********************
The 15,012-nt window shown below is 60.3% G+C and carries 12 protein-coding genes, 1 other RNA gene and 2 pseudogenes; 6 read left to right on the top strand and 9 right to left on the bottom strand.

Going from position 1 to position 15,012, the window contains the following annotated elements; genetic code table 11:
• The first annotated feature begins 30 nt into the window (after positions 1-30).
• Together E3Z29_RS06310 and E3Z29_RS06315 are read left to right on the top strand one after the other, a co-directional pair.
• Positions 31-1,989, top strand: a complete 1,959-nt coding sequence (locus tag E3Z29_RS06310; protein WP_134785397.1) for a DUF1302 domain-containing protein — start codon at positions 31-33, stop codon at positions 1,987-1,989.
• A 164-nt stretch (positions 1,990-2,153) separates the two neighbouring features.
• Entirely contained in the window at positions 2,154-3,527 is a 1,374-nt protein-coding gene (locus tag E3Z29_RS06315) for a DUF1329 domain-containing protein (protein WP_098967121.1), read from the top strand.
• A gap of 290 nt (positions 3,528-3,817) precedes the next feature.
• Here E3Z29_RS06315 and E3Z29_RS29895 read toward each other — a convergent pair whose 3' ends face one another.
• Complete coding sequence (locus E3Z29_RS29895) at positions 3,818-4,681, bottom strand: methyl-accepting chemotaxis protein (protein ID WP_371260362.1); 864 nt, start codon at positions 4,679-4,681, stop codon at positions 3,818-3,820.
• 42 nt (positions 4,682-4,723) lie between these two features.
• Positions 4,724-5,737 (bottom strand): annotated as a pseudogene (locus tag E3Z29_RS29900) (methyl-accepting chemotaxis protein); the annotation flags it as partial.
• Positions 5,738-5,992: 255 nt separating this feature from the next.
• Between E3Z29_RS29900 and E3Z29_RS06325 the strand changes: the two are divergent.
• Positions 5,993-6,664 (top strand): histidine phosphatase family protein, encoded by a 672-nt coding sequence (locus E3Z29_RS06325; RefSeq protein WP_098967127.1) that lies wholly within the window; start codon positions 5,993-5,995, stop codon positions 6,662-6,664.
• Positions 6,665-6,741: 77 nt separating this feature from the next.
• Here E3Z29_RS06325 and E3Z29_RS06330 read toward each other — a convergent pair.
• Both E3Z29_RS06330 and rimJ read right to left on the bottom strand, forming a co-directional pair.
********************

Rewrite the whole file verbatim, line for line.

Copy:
The 15,012-nt window shown below is 60.3% G+C and carries 12 protein-coding genes, 1 other RNA gene and 2 pseudogenes; 6 read left to right on the top strand and 9 right to left on the bottom strand.

Going from position 1 to position 15,012, the window contains the following annotated elements; genetic code table 11:
• The first annotated feature begins 30 nt into the window (after positions 1-30).
• Together E3Z29_RS06310 and E3Z29_RS06315 are read left to right on the top strand one after the other, a co-directional pair.
• Positions 31-1,989, top strand: a complete 1,959-nt coding sequence (locus tag E3Z29_RS06310; protein WP_134785397.1) for a DUF1302 domain-containing protein — start codon at positions 31-33, stop codon at positions 1,987-1,989.
• A 164-nt stretch (positions 1,990-2,153) separates the two neighbouring features.
• Entirely contained in the window at positions 2,154-3,527 is a 1,374-nt protein-coding gene (locus tag E3Z29_RS06315) for a DUF1329 domain-containing protein (protein WP_098967121.1), read from the top strand.
• A gap of 290 nt (positions 3,528-3,817) precedes the next feature.
• Here E3Z29_RS06315 and E3Z29_RS29895 read toward each other — a convergent pair whose 3' ends face one another.
• Complete coding sequence (locus E3Z29_RS29895) at positions 3,818-4,681, bottom strand: methyl-accepting chemotaxis protein (protein ID WP_371260362.1); 864 nt, start codon at positions 4,679-4,681, stop codon at positions 3,818-3,820.
• 42 nt (positions 4,682-4,723) lie between these two features.
• Positions 4,724-5,737 (bottom strand): annotated as a pseudogene (locus tag E3Z29_RS29900) (methyl-accepting chemotaxis protein); the annotation flags it as partial.
• Positions 5,738-5,992: 255 nt separating this feature from the next.
• Between E3Z29_RS29900 and E3Z29_RS06325 the strand changes: the two are divergent.
• Positions 5,993-6,664 (top strand): histidine phosphatase family protein, encoded by a 672-nt coding sequence (locus E3Z29_RS06325; RefSeq protein WP_098967127.1) that lies wholly within the window; start codon positions 5,993-5,995, stop codon positions 6,662-6,664.
• Positions 6,665-6,741: 77 nt separating this feature from the next.
• Here E3Z29_RS06325 and E3Z29_RS06330 read toward each other — a convergent pair.
• Both E3Z29_RS06330 and rimJ read right to left on the bottom strand, forming a co-directional pair.